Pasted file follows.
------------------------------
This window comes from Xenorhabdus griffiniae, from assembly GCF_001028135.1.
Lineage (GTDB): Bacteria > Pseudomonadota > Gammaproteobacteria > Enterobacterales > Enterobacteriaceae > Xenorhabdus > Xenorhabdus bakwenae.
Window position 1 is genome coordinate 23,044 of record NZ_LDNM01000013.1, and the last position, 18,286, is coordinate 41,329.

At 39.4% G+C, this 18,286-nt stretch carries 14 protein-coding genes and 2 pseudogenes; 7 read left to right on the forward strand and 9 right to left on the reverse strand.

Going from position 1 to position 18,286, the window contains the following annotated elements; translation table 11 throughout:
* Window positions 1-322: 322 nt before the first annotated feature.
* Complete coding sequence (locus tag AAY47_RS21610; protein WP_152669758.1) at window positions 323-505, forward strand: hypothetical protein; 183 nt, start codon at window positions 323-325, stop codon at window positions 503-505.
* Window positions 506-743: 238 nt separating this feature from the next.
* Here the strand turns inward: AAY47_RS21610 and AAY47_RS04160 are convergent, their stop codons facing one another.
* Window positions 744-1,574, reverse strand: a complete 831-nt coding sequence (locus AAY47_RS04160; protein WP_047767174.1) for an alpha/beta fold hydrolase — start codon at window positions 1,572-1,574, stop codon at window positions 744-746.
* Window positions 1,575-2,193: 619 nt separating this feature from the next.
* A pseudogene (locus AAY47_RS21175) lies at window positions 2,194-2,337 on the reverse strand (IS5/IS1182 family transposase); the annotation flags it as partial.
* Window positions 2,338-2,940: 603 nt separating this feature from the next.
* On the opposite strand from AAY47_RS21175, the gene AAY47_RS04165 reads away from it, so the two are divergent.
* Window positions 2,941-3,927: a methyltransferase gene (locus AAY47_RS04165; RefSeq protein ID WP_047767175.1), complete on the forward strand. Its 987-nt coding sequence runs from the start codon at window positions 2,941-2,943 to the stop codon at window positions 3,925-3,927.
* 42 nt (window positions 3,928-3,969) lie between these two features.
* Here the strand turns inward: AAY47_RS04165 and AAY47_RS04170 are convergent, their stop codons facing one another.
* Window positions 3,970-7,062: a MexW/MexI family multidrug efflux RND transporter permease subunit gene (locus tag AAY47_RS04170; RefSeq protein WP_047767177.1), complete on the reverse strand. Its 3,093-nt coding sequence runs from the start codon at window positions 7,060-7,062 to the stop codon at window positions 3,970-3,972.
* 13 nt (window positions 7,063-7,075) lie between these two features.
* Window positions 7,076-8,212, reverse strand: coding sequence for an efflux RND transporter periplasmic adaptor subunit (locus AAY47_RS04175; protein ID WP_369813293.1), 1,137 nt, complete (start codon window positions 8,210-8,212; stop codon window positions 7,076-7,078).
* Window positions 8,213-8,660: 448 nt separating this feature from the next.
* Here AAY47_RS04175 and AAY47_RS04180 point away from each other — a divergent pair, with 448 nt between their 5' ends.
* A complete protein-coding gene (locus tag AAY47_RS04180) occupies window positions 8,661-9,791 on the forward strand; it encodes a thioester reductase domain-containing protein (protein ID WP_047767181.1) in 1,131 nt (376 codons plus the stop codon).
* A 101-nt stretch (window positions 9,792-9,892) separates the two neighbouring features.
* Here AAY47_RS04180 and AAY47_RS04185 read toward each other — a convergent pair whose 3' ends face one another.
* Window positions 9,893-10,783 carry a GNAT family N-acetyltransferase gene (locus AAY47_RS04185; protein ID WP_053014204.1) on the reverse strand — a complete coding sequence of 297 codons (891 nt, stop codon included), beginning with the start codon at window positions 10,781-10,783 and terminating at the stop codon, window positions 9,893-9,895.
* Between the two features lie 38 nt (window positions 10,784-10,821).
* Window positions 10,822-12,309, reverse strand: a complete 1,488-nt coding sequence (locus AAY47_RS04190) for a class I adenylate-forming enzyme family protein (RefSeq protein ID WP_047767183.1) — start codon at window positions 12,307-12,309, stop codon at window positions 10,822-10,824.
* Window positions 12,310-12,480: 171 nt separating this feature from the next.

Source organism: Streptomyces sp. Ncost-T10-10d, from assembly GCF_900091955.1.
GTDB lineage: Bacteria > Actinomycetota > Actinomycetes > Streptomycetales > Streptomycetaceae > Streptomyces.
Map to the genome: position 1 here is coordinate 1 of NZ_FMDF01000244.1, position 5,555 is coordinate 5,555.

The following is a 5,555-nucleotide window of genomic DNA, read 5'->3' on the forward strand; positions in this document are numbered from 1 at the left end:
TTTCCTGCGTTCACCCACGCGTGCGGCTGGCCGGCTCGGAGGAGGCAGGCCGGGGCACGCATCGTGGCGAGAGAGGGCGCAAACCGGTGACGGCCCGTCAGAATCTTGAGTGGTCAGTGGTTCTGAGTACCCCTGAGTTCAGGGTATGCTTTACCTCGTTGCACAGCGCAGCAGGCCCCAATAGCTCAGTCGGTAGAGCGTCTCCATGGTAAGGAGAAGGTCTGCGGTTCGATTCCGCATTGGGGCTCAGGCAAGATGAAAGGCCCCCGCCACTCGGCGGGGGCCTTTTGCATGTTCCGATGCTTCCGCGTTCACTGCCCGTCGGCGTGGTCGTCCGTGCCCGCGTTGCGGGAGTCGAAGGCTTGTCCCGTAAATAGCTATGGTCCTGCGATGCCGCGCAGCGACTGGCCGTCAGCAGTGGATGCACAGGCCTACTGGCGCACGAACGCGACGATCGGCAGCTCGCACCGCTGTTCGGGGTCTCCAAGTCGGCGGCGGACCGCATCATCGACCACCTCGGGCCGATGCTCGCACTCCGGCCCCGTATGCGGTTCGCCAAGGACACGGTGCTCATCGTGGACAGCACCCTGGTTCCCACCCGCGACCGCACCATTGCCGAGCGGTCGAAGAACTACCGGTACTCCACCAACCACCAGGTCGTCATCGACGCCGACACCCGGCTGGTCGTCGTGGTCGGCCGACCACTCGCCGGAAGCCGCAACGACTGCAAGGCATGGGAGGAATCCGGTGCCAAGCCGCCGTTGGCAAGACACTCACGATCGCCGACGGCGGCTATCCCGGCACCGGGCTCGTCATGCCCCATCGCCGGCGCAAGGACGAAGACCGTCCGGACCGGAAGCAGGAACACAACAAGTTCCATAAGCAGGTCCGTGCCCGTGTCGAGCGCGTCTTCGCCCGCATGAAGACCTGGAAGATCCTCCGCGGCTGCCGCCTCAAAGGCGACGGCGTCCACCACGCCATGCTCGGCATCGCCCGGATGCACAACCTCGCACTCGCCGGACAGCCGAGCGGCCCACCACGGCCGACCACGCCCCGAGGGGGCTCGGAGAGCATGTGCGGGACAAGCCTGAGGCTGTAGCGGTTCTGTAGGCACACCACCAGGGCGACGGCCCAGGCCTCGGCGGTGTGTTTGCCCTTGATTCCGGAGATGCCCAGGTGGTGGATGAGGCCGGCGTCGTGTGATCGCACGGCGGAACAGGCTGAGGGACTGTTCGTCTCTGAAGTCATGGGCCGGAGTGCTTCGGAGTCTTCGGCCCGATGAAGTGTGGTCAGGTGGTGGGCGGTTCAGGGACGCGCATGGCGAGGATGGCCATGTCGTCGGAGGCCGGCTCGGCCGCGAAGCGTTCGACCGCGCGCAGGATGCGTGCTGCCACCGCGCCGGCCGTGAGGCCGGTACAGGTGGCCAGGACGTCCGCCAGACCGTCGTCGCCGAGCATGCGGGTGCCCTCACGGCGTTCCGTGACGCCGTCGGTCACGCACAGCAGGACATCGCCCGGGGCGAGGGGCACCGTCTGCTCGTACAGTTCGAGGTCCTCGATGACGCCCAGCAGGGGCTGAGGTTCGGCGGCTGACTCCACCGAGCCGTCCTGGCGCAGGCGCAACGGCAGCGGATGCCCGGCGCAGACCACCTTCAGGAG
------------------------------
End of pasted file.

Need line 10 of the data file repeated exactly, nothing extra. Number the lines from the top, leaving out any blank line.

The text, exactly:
* Window positions 744-1,574, reverse strand: a complete 831-nt coding sequence (locus AAY47_RS04160; protein WP_047767174.1) for an alpha/beta fold hydrolase — start codon at window positions 1,572-1,574, stop codon at window positions 744-746.